• Sparkling Wine and Fried Food

    We tend to think of sparkling wines as a special treat, a drink reserved for special occasions and the finest of foods. However, they are becoming more democratic and affordable than ever before. The rise in popularity of that famous Italian bubbly everyone loves, has encouraged suppliers to fuel our love affair with fizz, in the hope of becoming the next ‘Prosecco.’

    The Challengers to Champagne

    English Sparkling Wine, New World offerings and Crémant, are now easier to obtain than ever before. They are appearing on supermarket shelves of discounters like Aldi and Lidl, not just specialist shops and online retailers. Many of these are available for reasonable prices between £6-20.

    Crémant fills this niche nicely. This is the little known sparkling wine that is produced in a similar way to Champagne in France. Most of the regions that produce still wines, usually always make a Crémant using their native grape varieties. From Bordeaux, to Burgundy and even the Rhône and Languedoc- they all produce their own take on the traditional ‘bottle fermented/aged’ style.

    Not to be left behind in the past as ‘cheaper than Champagne,’ Cava has really upped quality efforts to lure drinkers away from Prosecco and New World fizz.

    Fried Food and Fizz-What a Combination!

    Personally, one of the greatest pleasures in life is a glass of something bubbly with fried or salty/fatty foods. Though some are fruitier or tarter than others, all sparkling wines are acidic. This is great for foods like these, as they are mouth-watering and refreshing- cutting through those oily characteristics and somehow making them feel less sinful as they cleanse your palette! These often also contain high levels of salt too, which softens the wine and helps bring out the flavour.

    Why not try a glass of fizz with that great British takeaway, fish and chips? Or, how about Bubbly with a family bucket of fried chicken? Why not give whitebait or calamari a go? Or even just a bag of crisps or roasted peanuts!

  • Cheese Tasting Manchester

    Cheese Tasting Manchester

    Cheese Tasting Manchester

    Cheese Tasting Manchester

    We don't sell wine or cheese

    When you come to one of our very popular cheese tasting Manchester events you can be sure that we have chosen the cheeses and wines carefully. We have not been influenced by the need to sell you anything afterwards.

    You benefit

    This means you get to enjoy a range of delicious cheeses and wines that have been selected with you in mind. You will enjoy the produce of several countries including lovely Artisan cheeses from our region.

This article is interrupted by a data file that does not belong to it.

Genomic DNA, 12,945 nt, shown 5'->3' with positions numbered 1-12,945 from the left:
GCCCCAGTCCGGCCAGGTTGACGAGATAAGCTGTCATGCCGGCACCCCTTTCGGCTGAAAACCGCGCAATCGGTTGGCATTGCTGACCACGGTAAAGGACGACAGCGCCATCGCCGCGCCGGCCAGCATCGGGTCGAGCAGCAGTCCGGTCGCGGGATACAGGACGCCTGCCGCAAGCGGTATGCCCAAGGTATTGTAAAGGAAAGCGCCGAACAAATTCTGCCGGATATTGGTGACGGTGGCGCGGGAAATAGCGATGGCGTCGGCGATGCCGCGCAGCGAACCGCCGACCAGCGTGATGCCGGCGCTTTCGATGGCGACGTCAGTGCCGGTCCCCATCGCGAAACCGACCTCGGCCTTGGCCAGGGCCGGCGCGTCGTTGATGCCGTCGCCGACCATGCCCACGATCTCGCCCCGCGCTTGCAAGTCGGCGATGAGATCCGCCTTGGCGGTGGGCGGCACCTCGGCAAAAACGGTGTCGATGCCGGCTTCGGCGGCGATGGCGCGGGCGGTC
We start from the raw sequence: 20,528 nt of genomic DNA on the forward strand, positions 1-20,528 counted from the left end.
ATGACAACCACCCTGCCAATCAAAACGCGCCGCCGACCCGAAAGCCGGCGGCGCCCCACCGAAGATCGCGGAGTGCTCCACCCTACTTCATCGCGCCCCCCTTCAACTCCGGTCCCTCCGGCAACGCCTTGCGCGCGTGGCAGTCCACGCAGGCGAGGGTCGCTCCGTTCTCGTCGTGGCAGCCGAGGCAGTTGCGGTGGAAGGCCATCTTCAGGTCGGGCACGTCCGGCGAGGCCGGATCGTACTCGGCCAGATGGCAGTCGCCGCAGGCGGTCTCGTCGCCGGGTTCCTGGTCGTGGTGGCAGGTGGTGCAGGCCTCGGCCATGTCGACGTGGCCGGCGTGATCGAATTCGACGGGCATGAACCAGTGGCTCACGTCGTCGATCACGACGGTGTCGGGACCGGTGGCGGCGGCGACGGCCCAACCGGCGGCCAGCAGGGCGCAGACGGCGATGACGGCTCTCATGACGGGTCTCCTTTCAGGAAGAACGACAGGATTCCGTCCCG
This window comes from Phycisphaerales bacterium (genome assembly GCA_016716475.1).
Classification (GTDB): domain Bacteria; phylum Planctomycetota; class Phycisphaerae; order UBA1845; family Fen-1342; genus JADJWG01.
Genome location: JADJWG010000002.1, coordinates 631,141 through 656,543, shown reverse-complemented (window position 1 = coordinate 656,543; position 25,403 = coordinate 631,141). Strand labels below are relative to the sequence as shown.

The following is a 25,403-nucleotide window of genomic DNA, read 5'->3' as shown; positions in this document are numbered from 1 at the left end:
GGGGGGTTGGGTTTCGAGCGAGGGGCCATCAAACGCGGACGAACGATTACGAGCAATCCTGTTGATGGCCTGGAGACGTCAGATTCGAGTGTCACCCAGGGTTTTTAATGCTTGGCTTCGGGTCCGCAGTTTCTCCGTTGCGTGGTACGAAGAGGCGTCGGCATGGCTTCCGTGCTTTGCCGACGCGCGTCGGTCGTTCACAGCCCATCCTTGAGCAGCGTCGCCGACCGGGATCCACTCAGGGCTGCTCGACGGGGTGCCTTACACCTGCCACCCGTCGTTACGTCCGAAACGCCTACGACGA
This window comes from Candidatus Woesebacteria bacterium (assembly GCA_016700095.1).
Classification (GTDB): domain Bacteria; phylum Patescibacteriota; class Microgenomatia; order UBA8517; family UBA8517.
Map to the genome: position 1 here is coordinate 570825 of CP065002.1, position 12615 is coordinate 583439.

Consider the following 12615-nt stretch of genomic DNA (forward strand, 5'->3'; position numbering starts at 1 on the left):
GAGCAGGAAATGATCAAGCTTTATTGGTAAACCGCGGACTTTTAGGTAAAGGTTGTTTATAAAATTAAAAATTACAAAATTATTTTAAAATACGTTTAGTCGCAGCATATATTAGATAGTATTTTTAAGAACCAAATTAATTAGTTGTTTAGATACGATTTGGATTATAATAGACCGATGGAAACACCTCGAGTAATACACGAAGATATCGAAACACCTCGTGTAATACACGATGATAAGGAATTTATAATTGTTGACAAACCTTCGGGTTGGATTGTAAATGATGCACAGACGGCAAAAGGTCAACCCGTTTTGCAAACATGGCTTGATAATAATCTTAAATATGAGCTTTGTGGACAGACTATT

Wines to complement the cheese beautifully

    Because we do not have to limit our choices to (say) one country only as others have to, we are free to choose the very best combinations for you. So come along and enjoy a great wine and cheese night out in the company of others who share your passions!

    See the Wine and Cheese Tasting Events Page

    Absolutely brilliant night at the cheese and wine pairing, got to understand how the wines are made, compare colours, body etc plus matched up with different cheeses. Really nice group of people as well, really enjoyed it and now want to try the sparkling wine session!!

    Joanne Lord-Birchall ... Via Facebook

    See the Wine and Cheese Tasting Events Page

    So what cheese and wine pairings work well?

    To give you a flavour of what to expect ( although the exact choices are made nearer the time)...

    Gruyere cheese


    Creamy, slightly grainy semi-hard Swiss cheese. Cured between 3 & 10 months. Blessed with a complexity of flavours from fruity to earthy to nutty.

    Comté Cheese


    From Eastern France & has  AOC status. Matured for 4-18 months with a smooth texture, rich concentrated flavours of brown butter, roasted nut with a sweet finish.

    Bollinger Champagne


    At our Events a classic & favourite pairing.This rich toasty heavily Pinot Noir based Champagne enhances the creamy cheeses. All have an eye on heritage & are regionally protected

    Other favourite cheese and wine pairings

    • Manchego and Campo Viejo Rioja Gran Reserva
    • Garstang Blue and Gruner Veltliner
    • Mrs Kirkam's Traditional Lancashire with Beaujolais Villages
  • Food and Wine Matching

    It's Really Simple...

    Opinions vary about which wines to match with certain foods. Some of it is down to personal taste, although it's true that particular flavours bring out the best in each other. Some wines are definitely more food friendly than others.

    Food and wine matching Manchester

    Food and wine matching Manchester

    Food and Wine Matching at our Manchester Events

    Food and Wine Matching at our Manchester Events

    Food Friendly Wines

    These include:

    • Sparkling wines
    • Pinot Noir
    • Riesling

    Want to Find Out What Works for You?

    The best way to find out what goes with what is to taste it and see. It's mainly down to you anyway. But we'll give you some great tips and advice at our special food and wine matching evenings in Manchester.

    Cut out the brain ache and come along to our specially devised course which will guide you gently along your path to wine and food pairing heaven.

    See this page for more details about our next Food and Wine Matching Event.

  • Mussels with White Wine and Buttered Breadcrumbs

    Robert Carrier's Mussels in White Wine

    Robert Carrier's Mussels in White Wine

    Robert Carrier's Mussels in White Wine with Buttered Breadcrumbs

    Serves 4


    2.5 litres of mussels
    8 tablespoons dry white wine
    1 shallot finely chopped
    2 sprigs parsley
    1 sprig of thyme
    1 small bayleaf
    3-4 tablespoons butter
    4 cloves of garlic finely chpped
    4 tablespoons finely chopped parsley
    175g stale white breadcrumbs


    • Scrub mussels & remove "beards" Discard damaged ones & those that don't close
    • Add mussels to a large pan with a tight fitting lid. Put in the wine, shallot, parsley & thyme sprigs, bay leaf & crushed pepper corns.
    • Cover pan tightly & cook over a high heat for 5-7 minutes. Shake pan frequently.
    • Remove & discard any unopened mussels & drain thoroughly reserving the liquor. Remove the top shells over the pan to catch further liquid.
    • Keep mussels in a separate container & sieve the liquor back into the pan. Simmer it over a low heat until reduced by half
    • Melt the butter in a frying pan large enough to take the mussels in one layer. Add the finely chopped garlic & parsley to the butter & fry gently for 3 minutes. Take care not to burn the garlic